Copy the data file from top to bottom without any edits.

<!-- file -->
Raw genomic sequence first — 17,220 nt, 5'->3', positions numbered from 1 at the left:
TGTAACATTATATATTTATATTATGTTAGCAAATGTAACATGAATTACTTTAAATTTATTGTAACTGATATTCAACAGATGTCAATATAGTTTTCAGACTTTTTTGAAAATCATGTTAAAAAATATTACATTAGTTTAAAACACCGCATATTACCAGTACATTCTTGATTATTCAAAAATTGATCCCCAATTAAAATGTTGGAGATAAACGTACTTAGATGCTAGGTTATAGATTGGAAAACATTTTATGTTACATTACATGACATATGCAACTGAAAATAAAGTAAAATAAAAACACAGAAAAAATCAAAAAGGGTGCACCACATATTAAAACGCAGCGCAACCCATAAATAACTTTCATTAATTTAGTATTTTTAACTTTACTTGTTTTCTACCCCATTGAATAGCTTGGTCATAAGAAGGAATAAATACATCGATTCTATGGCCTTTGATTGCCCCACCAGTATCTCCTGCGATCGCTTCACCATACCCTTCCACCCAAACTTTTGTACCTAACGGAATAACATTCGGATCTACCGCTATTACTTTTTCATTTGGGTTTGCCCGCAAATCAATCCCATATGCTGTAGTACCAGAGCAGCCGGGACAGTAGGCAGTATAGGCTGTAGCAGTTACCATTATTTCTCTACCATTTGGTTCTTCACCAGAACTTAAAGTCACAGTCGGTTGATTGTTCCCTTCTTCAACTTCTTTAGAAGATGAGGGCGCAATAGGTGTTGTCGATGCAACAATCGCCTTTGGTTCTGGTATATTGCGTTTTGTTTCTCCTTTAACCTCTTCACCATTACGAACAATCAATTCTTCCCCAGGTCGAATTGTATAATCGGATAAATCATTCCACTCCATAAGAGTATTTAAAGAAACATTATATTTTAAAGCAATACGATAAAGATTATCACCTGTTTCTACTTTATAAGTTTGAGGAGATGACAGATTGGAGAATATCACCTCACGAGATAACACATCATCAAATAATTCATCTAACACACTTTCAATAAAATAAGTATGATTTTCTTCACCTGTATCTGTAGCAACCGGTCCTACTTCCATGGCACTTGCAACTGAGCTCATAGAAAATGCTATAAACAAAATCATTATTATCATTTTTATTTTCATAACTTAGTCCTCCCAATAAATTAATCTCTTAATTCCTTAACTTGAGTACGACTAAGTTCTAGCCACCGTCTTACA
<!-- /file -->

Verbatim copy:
Raw genomic sequence first — 17,220 nt, 5'->3', positions numbered from 1 at the left:
TGTAACATTATATATTTATATTATGTTAGCAAATGTAACATGAATTACTTTAAATTTATTGTAACTGATATTCAACAGATGTCAATATAGTTTTCAGACTTTTTTGAAAATCATGTTAAAAAATATTACATTAGTTTAAAACACCGCATATTACCAGTACATTCTTGATTATTCAAAAATTGATCCCCAATTAAAATGTTGGAGATAAACGTACTTAGATGCTAGGTTATAGATTGGAAAACATTTTATGTTACATTACATGACATATGCAACTGAAAATAAAGTAAAATAAAAACACAGAAAAAATCAAAAAGGGTGCACCACATATTAAAACGCAGCGCAACCCATAAATAACTTTCATTAATTTAGTATTTTTAACTTTACTTGTTTTCTACCCCATTGAATAGCTTGGTCATAAGAAGGAATAAATACATCGATTCTATGGCCTTTGATTGCCCCACCAGTATCTCCTGCGATCGCTTCACCATACCCTTCCACCCAAACTTTTGTACCTAACGGAATAACATTCGGATCTACCGCTATTACTTTTTCATTTGGGTTTGCCCGCAAATCAATCCCATATGCTGTAGTACCAGAGCAGCCGGGACAGTAGGCAGTATAGGCTGTAGCAGTTACCATTATTTCTCTACCATTTGGTTCTTCACCAGAACTTAAAGTCACAGTCGGTTGATTGTTCCCTTCTTCAACTTCTTTAGAAGATGAGGGCGCAATAGGTGTTGTCGATGCAACAATCGCCTTTGGTTCTGGTATATTGCGTTTTGTTTCTCCTTTAACCTCTTCACCATTACGAACAATCAATTCTTCCCCAGGTCGAATTGTATAATCGGATAAATCATTCCACTCCATAAGAGTATTTAAAGAAACATTATATTTTAAAGCAATACGATAAAGATTATCACCTGTTTCTACTTTATAAGTTTGAGGAGATGACAGATTGGAGAATATCACCTCACGAGATAACACATCATCAAATAATTCATCTAACACACTTTCAATAAAATAAGTATGATTTTCTTCACCTGTATCTGTAGCAACCGGTCCTACTTCCATGGCACTTGCAACTGAGCTCATAGAAAATGCTATAAACAAAATCATTATTATCATTTTTATTTTCATAACTTAGTCCTCCCAATAAATTAATCTCTTAATTCCTTAACTTGAGTACGACTAAGTTCTAGCCACCGTCTTACA